Once Upon a Time In Hollywood
Cast: Leonardo DiCaprio, Brad Pitt, Margot Robbie, Al Pacino, Kurt Russell, Dakota Fanning, Bruce Dern, Luke Perry, Damon Herriman
Director: Quentin Tarantino
Ever since 1992, when he made his feature debut with Reservoir Dogs, Quentin Tarantino has been one of his generation's most talked-about, unique and fascinating directors. Combining his distinct sensibilities with his pure and at times unbridled love for cinema, Tarantino has always found a way to entertain his audience, regardless of which genre he's tackling. With his ninth, Once Upon a Time in Hollywood, Tarantino paints a loving homage to a bygone era with a period piece that takes viewers back to 1960s California. Bolstered by strong performances and immersive production design, this is quite an introspective and rewarding film from Tarantino. What sets Once Upon a Time in Hollywood apart from Tarantino's recent fare like Django Unchained is its lack of a singular through-line that thrusts the story forward. Rather than be plot-driven with a traditional narrative, Once Upon a Time in Hollywood acts more like a snapshot of a specific time period, taking viewers along for the ride as they follow the characters such as fading television star Rick Dalton (Leonardo DiCaprio) and his loyal stunt man Cliff Booth (Brad Pitt) through their daily lives. For a majority of its running time, Once Upon a Time in Hollywood is quite restrained for a Tarantino picture, deliberately taking its time to establish the characters and environment in ways that slowly draw the viewer into its world. Granted, there are still plenty of famous Tarantino trademarks throughout the script, but this plays as a relatively refreshing change-of-pace for the auteur.
There are times though, where the film feels its length due to Tarantino's approach, but largely, it's still effective. One of the primary reasons is because the characters are so enjoyable to watch. Rick and Cliff are the emotional core of the film, with DiCaprio and Pitt displaying an inherent sweetness in their characters' relationship. They genuinely come across as two old friends who have been through a lot. Unsurprisingly, both actors (who have worked with Tarantino before) are in top form here, whether they're carrying stretches of the film alone on their shoulders or playing off each other with terrific rapport. As the emotionally insecure Rick, DiCaprio gets an opportunity to showcase a different side of his range in ways that can be humorous and heartfelt. Pitt fits the part of Cliff like a glove, channelling the no-nonsense and easy-going sides of the stunt man's personality, depending on what the scene calls for. The two are always entertaining on-screen and make a great pair. Once Upon a Time in Hollywood made headlines for putting together one of Tarantino's most star-studded ensembles, but the majority of these roles are cameo in length by comparison. The likes of Al Pacino, Kurt Russell, Mike Moh, Dakota Fanning, and Luke Perry (among many others) are only on-screen for a scene or two, but they still manage to make the most of their minimal screen time. The most substantial supporting part is that of Sharon Tate (Margot Robbie), who lives next door to Rick with her husband, Roman Polanski. Admittedly, this is hardly the meatiest role Robbie's had in her career to date, but she too maximises what she's given to work with and finds ways to endear herself to the audience. Even though Sharon's storyline is largely disconnected from what's going on with Rick and Cliff, the cutaways to her life are still interesting and don't drag the film down.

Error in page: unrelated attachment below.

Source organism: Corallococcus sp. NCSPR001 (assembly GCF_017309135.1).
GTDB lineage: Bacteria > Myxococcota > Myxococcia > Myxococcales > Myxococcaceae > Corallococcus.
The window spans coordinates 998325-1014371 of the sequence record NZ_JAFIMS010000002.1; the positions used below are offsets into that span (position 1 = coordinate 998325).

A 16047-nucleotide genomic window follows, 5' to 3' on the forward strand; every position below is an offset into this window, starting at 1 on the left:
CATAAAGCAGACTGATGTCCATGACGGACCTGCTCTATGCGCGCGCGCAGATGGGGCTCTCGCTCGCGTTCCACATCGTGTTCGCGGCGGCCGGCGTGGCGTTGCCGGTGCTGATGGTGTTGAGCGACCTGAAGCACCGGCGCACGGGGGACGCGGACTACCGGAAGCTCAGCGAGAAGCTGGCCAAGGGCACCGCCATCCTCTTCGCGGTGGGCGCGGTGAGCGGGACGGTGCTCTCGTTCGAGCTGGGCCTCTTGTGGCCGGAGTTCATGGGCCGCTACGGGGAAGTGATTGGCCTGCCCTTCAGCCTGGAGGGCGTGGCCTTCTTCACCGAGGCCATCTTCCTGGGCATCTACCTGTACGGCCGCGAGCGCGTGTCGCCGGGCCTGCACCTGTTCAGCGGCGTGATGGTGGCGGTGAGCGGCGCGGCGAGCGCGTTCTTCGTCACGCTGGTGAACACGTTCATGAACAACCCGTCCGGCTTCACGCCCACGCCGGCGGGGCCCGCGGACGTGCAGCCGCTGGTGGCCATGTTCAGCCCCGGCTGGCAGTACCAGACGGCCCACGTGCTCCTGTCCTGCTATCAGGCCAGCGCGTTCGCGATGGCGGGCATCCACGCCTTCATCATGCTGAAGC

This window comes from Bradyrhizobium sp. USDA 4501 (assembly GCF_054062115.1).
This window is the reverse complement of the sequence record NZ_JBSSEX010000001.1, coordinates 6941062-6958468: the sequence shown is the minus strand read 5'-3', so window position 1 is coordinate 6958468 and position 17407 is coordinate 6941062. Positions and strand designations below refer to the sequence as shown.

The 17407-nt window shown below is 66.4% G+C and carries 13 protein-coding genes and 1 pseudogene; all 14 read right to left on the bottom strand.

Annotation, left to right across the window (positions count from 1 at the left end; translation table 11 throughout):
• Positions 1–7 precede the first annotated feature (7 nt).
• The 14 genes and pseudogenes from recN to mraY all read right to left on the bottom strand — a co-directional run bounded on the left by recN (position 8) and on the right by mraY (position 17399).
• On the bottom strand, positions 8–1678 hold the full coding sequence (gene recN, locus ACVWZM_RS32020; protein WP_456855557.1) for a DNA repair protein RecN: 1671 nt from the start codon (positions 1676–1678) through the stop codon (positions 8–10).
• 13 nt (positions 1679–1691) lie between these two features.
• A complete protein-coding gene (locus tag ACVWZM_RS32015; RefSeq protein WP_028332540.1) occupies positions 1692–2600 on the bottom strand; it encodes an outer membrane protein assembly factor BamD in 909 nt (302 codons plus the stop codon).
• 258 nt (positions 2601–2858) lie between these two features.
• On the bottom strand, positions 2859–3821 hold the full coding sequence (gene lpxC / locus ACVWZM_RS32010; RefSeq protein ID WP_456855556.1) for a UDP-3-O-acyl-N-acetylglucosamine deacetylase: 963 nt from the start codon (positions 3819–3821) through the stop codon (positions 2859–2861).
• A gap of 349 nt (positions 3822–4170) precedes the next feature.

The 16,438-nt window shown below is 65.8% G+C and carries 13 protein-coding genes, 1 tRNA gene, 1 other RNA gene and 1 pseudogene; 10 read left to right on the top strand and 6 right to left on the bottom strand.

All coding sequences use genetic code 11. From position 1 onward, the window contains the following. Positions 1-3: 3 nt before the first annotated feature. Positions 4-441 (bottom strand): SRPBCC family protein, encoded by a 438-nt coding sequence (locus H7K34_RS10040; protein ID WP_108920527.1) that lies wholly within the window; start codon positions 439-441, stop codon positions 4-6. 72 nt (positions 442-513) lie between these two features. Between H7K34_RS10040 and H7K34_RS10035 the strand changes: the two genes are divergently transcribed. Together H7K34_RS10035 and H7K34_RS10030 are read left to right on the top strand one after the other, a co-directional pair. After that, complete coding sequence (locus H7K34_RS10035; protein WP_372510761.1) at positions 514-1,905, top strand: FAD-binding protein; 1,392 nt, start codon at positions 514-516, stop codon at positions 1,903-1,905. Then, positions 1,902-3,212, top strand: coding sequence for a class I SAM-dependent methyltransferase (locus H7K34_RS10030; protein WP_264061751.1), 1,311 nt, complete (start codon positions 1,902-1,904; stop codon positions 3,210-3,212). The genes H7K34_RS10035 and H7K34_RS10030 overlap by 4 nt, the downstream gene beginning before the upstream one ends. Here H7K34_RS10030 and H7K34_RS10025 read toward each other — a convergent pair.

Another great asset Once Upon a Time in Hollywood has at its disposal is Tarantino's tremendous crew, that works diligently to recreate 1960s Los Angeles in intricate detail. Whether it's the City of Angels itself or the TV sets Rick is shooting on, the film is successful in its mission to transport viewers back in time as they work together to craft something immensely alluring, grabbing hold of the viewer and never letting go until the credits roll. And unsurprisingly, Tarantino's soundtrack selections help set the mood for the scenes in ways only he can pull off. All in all, Once Upon a Time in Hollywood is a different beast from Tarantino, but very much the product of his unique vision. It's nice to see the director tone down the usual "Tarantinoisms" that have become well-known throughout his career, calling upon them only at opportune times to enhance their impact. In some respects, Once Upon a Time in Hollywood isn't as accessible to general audiences as something like Inglourious Basterds or Django Unchained were, but it's still worth checking out on the big screen.